"[Pyestock was] the oldest, continuously operating, gas turbine research community in the world" - Ian Mckenzie
This website is about Pyestock, the former National Gas Turbine Establishment,
located in Farnborough, UK. Conceived in the build up to World War Two, and realised in the post-war paranoia of the
opening virtual salvos of the cold war, Pyestock was one of a number of top-secret sites which would
bolster the UK’s standing during the austere 1950s; and become a vital component of the White Heat of Technology
in the twitchy 1960s.
It was arguably the world's leading research facility into the research and design of gas turbines (or jet engines).
"V" bomber, Harrier and Tornado engines were designed and refined in its custom test facilities; the air plant and custom
cells could fly a Concorde engine at Mach 2 from the safety of the ground; all the gas turbines used by the Navy
were put through harsh, enduring sea-worthiness tests; and the hush-hush top-secret captured Soviet engines were
discretely tested for performance and reverse engineered.
By the turn of the new millennium, the world had changed. The theory behind the technology was well understood and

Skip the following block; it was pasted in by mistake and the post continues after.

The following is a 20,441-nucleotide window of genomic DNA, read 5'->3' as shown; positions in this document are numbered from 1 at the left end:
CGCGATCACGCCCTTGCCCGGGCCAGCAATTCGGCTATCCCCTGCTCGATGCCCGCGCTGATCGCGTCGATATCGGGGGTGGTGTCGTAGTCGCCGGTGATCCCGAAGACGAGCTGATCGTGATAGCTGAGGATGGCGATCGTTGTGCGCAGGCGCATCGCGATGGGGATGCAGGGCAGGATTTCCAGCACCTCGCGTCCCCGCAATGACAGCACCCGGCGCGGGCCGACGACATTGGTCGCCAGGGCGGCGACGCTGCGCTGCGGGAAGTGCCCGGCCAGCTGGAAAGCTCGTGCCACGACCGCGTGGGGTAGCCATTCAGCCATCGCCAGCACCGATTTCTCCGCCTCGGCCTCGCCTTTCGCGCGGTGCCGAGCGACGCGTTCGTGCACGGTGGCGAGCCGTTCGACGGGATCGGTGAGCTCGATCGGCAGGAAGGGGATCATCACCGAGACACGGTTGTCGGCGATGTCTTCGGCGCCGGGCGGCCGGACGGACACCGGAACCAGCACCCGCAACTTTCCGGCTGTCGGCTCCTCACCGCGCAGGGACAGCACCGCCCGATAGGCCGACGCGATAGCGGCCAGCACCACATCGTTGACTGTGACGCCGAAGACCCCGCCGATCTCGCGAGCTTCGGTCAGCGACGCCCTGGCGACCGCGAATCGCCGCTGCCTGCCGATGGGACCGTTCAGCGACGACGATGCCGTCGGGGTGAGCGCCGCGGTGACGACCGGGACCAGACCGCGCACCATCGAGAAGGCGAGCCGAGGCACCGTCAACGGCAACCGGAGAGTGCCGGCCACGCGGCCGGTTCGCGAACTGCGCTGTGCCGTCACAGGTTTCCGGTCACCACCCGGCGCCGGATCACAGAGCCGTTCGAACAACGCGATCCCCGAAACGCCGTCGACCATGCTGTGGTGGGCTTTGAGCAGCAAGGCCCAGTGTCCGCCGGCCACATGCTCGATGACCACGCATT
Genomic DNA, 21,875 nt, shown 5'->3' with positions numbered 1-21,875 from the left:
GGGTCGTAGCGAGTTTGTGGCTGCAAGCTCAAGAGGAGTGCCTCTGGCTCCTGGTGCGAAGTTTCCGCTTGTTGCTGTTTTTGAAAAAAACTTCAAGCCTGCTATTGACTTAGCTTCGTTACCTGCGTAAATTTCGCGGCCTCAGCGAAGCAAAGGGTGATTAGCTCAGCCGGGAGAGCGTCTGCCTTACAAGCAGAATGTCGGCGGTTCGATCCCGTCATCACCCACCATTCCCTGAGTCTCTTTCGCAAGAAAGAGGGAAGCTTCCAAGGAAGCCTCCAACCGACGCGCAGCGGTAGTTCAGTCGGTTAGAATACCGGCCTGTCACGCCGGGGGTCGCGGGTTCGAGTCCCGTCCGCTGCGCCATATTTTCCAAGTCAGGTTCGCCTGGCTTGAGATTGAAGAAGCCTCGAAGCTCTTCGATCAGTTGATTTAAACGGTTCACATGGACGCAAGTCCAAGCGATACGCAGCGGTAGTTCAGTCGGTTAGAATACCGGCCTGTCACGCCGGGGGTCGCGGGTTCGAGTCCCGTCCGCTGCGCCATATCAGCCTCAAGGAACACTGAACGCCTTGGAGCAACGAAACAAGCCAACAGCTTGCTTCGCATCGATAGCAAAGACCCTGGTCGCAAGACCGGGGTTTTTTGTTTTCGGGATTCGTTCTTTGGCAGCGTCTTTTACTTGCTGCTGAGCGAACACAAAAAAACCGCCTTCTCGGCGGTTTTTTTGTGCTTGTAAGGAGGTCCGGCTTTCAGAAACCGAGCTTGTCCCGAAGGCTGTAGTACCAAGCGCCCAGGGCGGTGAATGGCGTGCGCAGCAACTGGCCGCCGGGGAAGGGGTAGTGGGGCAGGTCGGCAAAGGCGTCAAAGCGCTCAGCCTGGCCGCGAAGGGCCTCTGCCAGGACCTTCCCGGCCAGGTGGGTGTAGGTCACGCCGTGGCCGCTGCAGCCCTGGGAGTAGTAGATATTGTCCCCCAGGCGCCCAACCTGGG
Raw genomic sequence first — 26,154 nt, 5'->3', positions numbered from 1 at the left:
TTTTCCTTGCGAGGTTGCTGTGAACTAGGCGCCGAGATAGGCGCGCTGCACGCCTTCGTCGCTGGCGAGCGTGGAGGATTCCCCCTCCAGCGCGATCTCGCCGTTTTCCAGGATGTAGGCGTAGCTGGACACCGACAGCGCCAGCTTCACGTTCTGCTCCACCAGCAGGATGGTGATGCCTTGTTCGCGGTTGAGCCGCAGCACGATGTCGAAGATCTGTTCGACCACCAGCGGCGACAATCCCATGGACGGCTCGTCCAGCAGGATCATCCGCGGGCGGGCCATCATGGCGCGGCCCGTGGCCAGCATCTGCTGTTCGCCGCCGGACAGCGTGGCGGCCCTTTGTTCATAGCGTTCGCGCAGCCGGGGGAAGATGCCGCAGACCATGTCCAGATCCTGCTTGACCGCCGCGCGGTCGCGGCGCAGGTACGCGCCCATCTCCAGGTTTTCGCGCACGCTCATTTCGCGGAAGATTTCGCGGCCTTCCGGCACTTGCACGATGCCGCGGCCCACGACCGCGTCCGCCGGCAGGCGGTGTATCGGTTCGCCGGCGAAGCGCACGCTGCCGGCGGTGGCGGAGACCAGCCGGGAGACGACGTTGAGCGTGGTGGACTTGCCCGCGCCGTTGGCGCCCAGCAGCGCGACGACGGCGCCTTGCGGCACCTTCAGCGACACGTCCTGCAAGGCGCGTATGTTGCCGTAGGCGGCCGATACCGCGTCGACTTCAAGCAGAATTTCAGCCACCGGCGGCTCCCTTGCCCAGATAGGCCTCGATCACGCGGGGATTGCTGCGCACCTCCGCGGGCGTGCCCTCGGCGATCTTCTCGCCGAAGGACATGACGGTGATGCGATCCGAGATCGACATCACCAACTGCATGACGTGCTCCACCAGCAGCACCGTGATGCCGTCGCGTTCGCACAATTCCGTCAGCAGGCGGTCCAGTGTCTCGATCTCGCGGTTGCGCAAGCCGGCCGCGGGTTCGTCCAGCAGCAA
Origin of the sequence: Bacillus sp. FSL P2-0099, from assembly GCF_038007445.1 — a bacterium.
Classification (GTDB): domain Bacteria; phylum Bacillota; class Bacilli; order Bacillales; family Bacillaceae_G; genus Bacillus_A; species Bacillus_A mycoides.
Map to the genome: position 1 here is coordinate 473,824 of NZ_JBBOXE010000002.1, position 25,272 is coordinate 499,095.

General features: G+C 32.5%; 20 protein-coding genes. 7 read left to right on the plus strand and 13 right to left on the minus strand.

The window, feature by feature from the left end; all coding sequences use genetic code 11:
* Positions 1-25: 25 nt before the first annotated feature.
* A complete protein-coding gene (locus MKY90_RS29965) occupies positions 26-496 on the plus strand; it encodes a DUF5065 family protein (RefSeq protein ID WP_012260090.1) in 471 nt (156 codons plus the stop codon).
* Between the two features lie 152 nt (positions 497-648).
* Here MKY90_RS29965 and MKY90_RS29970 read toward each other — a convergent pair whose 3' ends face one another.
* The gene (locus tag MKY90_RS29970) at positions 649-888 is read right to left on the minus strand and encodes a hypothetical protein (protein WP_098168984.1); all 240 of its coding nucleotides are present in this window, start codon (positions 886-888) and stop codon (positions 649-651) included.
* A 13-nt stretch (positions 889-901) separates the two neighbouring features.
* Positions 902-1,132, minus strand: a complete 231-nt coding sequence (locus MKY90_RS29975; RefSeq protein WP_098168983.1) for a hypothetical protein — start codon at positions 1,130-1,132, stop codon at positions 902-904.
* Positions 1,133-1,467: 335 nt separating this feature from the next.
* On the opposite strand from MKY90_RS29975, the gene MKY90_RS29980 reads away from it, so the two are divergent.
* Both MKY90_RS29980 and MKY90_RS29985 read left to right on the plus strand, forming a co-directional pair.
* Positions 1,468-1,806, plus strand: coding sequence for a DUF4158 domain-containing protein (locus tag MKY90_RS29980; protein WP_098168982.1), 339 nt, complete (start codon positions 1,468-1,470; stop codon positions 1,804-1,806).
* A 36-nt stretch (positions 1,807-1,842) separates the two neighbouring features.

tests could be simulated on computer rather than physically run in power-hungry, resource-sapping testing cells.
Personnel gradually moved to new facilities and Pyestock slowly emptied and eventually stood down.
Documentation about the site was scant. Photographs were largely forbidden during its lifetime. Due to its secrecy,
it often merited no more than a footnote in the historic record, as only a tiny amount of information was forthcoming.
And finally the physical structures themselves were threatened with demolition as new uses for this rusting,
polluted, decaying monolith to 1950s technology stood empty, unused and forgotten.
These places, such as Pyestock, were magnets to an emerging generation of urban explorers.
Newly organised through the emergence of the Internet, groups of like-minded individuals creep into abandoned
asylums, decaying defence infrastructures, top secret cold war bases, derelict airfields, lost lidos and
any manner of redundant, unused places armed only with digital cameras.
In its last years, Pyestock became an unofficial museum. Dexterity, intelligence and courage
were some of the necessary attributes required by this small number of uninvited individuals, who crept in
unobserved, took a plethora of photographs, and then quietly disappeared again.
I was one of those uninvited, unwanted visitors. And this website is the result: a thorough photographic
and historical record of Pyestock; plus the necessary trials and tribulations I went through to
get the photographs of this amazing piece of forgotten history.
4th February 2010